Choosing a Good Mediator: Part I

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Over the last six months, we’ve had the opportunity to interview a dozen of our colleagues, mostly attorneys, all of whom have regularly hired mediators.  We thought we’d take the guesswork out of the mediator selections process and share some of our findings that were compiled from many hours of interviews.

During the course of our interviews, we were able to identify patterns that could be divided into two categories. First, there are the essential elements that characterize a successful mediator. Second, there are the intangible factors that give the mediator the ability to engender and inspire trust with all of the parties.  In this article, we will focus on the nuts and bolts or the essential elements that characterize a good mediator.

There are many qualities that make a good mediator. Not all attorneys possess the essential qualities to become a good mediator.  Further, few judges have the essential qualities to conduct mediations that produce successful outcomes.

The Essential Elements.

Many litigation attorneys have a recurring need to hire good mediators. Here are some common factors that are important in the decision-making process. The mediator must have a number of necessary skills. Ideally, the mediator will be very experienced in many aspects of law: such as commercial litigation, health care, real estate/land use, construction, civil rights, employment practices, and personal injury.

Credentials.

Many of the attorneys we interviewed mentioned that a good mediator must have the right credentials: strong education, significant law practice experience, and a solid reputation in the community. Reputation was cited as one of the most important factors in the selection process. The same short list of mediators, who are considered to be at the top, tend to work frequently. Aspiring mediators are not contenders unless there is a critical shortage of choices among top mediators. Most attorneys who hire mediators prefer to rely on reputation—and only choose those mediators that other attorneys consider to be top contenders.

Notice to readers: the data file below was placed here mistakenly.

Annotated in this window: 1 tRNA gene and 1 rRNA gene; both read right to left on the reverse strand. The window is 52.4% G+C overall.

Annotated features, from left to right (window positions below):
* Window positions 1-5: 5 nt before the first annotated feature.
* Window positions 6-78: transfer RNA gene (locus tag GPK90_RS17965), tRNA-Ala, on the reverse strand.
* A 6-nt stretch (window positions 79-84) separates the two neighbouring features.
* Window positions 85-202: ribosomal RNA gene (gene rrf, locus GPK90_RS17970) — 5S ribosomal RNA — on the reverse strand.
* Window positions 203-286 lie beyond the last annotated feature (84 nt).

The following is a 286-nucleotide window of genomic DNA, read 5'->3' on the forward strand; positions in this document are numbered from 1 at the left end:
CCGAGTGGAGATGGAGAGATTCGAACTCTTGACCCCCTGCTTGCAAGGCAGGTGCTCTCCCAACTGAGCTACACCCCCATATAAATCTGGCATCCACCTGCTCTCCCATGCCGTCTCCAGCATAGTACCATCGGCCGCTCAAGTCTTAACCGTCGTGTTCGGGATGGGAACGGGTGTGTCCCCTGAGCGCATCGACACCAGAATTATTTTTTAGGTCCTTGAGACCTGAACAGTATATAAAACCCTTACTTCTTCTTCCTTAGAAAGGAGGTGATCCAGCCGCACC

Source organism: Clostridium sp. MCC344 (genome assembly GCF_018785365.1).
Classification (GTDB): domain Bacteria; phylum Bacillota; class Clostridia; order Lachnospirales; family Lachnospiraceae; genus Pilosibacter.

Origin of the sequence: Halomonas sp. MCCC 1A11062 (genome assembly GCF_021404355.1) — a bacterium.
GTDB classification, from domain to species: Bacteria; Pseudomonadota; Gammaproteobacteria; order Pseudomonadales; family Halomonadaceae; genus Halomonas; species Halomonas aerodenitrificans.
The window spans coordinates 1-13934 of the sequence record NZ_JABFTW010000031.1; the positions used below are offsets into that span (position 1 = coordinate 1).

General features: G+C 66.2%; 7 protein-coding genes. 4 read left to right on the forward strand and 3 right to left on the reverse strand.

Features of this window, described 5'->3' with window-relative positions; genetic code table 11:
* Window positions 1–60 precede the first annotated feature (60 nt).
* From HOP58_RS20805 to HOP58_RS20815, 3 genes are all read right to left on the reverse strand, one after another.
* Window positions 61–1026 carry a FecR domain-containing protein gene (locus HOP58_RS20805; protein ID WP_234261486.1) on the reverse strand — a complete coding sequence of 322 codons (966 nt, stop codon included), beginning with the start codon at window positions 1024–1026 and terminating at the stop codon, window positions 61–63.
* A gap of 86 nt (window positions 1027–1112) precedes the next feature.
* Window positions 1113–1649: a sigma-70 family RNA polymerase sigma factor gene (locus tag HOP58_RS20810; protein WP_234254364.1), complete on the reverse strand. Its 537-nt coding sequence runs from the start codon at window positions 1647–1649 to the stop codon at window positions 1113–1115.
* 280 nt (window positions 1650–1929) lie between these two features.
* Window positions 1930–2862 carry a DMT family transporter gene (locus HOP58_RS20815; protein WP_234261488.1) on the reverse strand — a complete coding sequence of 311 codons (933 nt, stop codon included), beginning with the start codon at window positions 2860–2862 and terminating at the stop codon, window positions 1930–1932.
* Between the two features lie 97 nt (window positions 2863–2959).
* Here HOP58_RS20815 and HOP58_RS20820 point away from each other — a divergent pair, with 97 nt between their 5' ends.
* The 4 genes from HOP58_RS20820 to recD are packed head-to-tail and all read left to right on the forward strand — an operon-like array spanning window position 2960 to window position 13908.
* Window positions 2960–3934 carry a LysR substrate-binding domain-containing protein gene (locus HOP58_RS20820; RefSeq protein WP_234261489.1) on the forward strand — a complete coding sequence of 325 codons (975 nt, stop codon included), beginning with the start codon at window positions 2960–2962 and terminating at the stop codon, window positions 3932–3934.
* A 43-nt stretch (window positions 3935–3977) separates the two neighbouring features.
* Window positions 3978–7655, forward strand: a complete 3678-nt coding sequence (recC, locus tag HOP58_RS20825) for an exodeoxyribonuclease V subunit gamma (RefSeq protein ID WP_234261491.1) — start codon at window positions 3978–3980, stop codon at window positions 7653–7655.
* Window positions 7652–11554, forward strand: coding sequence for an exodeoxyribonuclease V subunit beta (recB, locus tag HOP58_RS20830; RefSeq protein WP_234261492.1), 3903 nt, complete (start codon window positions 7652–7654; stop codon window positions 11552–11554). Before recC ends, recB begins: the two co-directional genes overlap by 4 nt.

Work Ethic.

Credentials and reputation notwithstanding, the necessity for the mediator to have a strong work ethic was mentioned in every interview. The mediator must always be prepared. The mediator should also be outcome-driven, and persistent. And finally, the very best mediators always follow up if the case does not settle at mediation. Not all mediators recognize the importance of follow-up.

Operational Style

How the mediator actually works is also important. In terms of logistics, the mediator makes scheduling easy and efficient. The mediator must be well-versed in a number of areas of litigation, including recognizing the value of the case, and other intangibles that lead to a successful outcome. The mediator must be a quick study on the subject matter and thoroughly digest all of the preliminary documents and records. A strong qualification is the mediator’s ability to be patient and to listen well in order to quickly understand the positioning and objectives of all of the parties. The accomplished mediator must be able to effectively communicate with a wide variety of personalities. Respect is another key element.  A good mediator must always make the parties feel as though they’ve been treated in a professional manner and with respect.  Last, the mediator must be adept at managing time during mediation. Parties do not appreciate being ignored or time being wasted.

While we’ve covered the essential elements, there are other factors that characterize a successful mediator.  Stay tuned for Part Two, where we examine the intangible factors that make a good mediator, and that are not always easy to measure.

Written by Gregg Bertram

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